With the pending announcement this afternoon of Bryan Harsin— the former Texas Longhorns offensive coordinator– as the new head coach of the Arkansas Red Wolves, there’s been an interesting ripple effect on the Forty Acres which raises a ton of new, and not-so-new questions concerning the health of the program.
It’s being assumed that Harsin’s co-offensive coordinator during the 2012 season, former Texas QB star Major Applewhite, will obtain primary play-calling duties and coach the quarterbacks, giving up his role as running backs coach. Joining Applewhite for the 2012-2013 season as a co-coordinator will be wide receivers coach Darrell Wyatt.
Harsin’s departure, and the decision to once again pair Applewhite with another former positional coach, smacks of a lack of confidence in Applewhite, one, and also the notion that maybe Texas has become another stepping stone program for high-level coordinators to pad the resume on their way to greener pastures.
In the past seven years, Texas has lost Will Muschamp, Gene Chizik and, now, Bryan Harsin as coordinators to other Division I programs. While this type of movement isn’t necessarily out of the ordinary, the fact that Muschamp and Harsin used the Texas program to launch their respective careers without any desire to stay on the Forty Acres should be concerning for Texas.
Why did Bryan Harsin leave?
Is Arkansas State really that great of an opportunity? Sure, they have some short-term clout, given their most recent head coach Gus Malzahn has been named the new head man of the Auburn Tigers, but why is now the right time for Harsin to make the jump when Texas, on paper, awaits one of its best recruiting classes in years in 2013?
Was Mack Brown meddling in Harsin’s duties a little too much for his taste? This is the subtext that hasn’t been spoken of, but you can rest assured it will be in coming days.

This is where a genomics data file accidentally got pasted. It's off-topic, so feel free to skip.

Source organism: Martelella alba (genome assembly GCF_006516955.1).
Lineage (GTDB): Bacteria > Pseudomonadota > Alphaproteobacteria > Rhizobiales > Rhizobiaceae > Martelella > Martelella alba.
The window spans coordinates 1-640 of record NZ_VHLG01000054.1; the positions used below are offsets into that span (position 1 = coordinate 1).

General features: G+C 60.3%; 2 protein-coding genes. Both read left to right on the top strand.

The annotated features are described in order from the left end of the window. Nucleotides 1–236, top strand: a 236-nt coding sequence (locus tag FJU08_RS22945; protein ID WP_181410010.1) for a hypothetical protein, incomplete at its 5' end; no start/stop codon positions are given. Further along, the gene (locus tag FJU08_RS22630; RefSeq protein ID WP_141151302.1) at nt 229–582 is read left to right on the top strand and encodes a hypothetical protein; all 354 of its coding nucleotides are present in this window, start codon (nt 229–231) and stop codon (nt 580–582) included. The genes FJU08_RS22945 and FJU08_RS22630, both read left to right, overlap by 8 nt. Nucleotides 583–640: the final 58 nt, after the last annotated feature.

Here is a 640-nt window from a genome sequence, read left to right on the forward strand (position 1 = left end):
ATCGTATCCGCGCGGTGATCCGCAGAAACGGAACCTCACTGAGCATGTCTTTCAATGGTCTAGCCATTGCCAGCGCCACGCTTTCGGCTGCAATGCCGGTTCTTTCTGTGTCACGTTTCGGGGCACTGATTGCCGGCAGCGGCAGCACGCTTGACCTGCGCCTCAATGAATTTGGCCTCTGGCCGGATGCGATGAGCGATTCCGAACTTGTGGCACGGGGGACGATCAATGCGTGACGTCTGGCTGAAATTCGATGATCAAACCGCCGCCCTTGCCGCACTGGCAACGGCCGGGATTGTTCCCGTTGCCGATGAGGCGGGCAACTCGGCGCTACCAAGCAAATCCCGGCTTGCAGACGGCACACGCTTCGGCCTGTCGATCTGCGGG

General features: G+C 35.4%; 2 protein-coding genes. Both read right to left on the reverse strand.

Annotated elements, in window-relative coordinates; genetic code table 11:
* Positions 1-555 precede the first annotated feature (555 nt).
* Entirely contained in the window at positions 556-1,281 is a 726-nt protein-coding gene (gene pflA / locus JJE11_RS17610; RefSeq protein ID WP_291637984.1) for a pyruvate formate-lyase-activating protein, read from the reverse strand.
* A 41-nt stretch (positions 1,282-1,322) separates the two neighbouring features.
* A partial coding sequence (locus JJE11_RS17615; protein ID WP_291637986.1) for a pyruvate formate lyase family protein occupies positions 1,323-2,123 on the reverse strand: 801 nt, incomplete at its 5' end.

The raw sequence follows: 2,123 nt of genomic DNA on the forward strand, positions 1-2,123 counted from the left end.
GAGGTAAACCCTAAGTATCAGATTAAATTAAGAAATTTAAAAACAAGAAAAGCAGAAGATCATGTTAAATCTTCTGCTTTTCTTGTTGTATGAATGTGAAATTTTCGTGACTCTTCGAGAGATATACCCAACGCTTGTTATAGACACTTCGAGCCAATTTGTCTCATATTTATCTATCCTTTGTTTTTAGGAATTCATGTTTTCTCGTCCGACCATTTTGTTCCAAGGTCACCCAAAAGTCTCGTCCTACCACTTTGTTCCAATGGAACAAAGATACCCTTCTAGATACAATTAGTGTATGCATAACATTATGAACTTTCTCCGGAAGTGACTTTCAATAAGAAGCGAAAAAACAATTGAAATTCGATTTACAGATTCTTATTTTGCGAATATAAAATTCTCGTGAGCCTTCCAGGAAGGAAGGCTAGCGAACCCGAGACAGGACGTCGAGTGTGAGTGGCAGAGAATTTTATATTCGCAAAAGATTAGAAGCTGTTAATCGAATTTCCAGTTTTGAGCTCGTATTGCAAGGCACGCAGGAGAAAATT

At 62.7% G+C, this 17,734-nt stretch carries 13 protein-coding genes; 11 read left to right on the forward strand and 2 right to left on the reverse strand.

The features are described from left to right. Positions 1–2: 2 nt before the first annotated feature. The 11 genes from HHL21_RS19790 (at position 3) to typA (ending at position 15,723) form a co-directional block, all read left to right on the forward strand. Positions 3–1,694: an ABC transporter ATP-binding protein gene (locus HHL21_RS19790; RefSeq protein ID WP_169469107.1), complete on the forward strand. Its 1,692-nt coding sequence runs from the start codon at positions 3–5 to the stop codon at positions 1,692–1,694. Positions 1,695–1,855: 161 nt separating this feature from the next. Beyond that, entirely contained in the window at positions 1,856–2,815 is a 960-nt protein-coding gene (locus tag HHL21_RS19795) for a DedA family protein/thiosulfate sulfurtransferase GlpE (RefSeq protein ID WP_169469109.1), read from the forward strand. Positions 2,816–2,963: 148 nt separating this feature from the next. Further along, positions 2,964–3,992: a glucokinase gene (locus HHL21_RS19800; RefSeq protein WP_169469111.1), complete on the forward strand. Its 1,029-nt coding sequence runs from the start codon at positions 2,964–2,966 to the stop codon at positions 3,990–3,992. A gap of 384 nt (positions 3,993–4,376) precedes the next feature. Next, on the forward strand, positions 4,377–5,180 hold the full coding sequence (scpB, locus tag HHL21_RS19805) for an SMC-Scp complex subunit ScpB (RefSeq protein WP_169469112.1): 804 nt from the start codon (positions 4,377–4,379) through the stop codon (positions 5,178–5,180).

With Harsin history, the attention turns to the future of Texas’ golden boy, Major Applewhite. By almost all accounts, Major is ready to take the reins of the Texas offense and should be given an opportunity to stand alone in an offensive coordinator’s role and be given the chance to show what he can do.
For whatever reason, which is still well beyond me, it appears Darrell Wyatt will share his duties again. It’s difficult for Texas fans to wrap their heads around why the administration– or Mack Brown, whomever is implicit, here– continues to want to bubble-wrap Applewhite and give him a binky, instead of giving him the opportunity to do what he has done before.
If Major Applewhite had never been an offensive coordinator at the Division I level, Texas’ hesitation to hand him the keys to a sputtering machine would be understandable, but he has, with previous stints at both Alabama and Rice. The experience is there.
What is confounding is Texas’ confidence, is not.
Another faction in this debate will quote the following: “Major Applewhite will always be at Texas, there’s no reason to rush things.”
False, false, false.
The notion of loyalty is antiquated and quaint, especially when it comes to the big-money of college football where a greater opportunity is but a few months away for those individuals who have generated the right amount of buzz-worthiness.
Maybe it’s time for Mack Brown, DeLoss Dodds, and the Texas athletic administration to take a long, hard look in the mirror.
Time’s waiting for no one, and opportunities will continue to have a magnetic pull away from Austin for those who are earning them right under Bevo’s nose.
Kris Hughes is the College Football Network Manager for Rant Sports and a member of the Football Writers Association of America. You can follow him on Twitter or check out his Facebook page. Kris is the host of Rant Sports Radio on the Blog Talk Radio Network Wednesday evenings at 8 Central Time.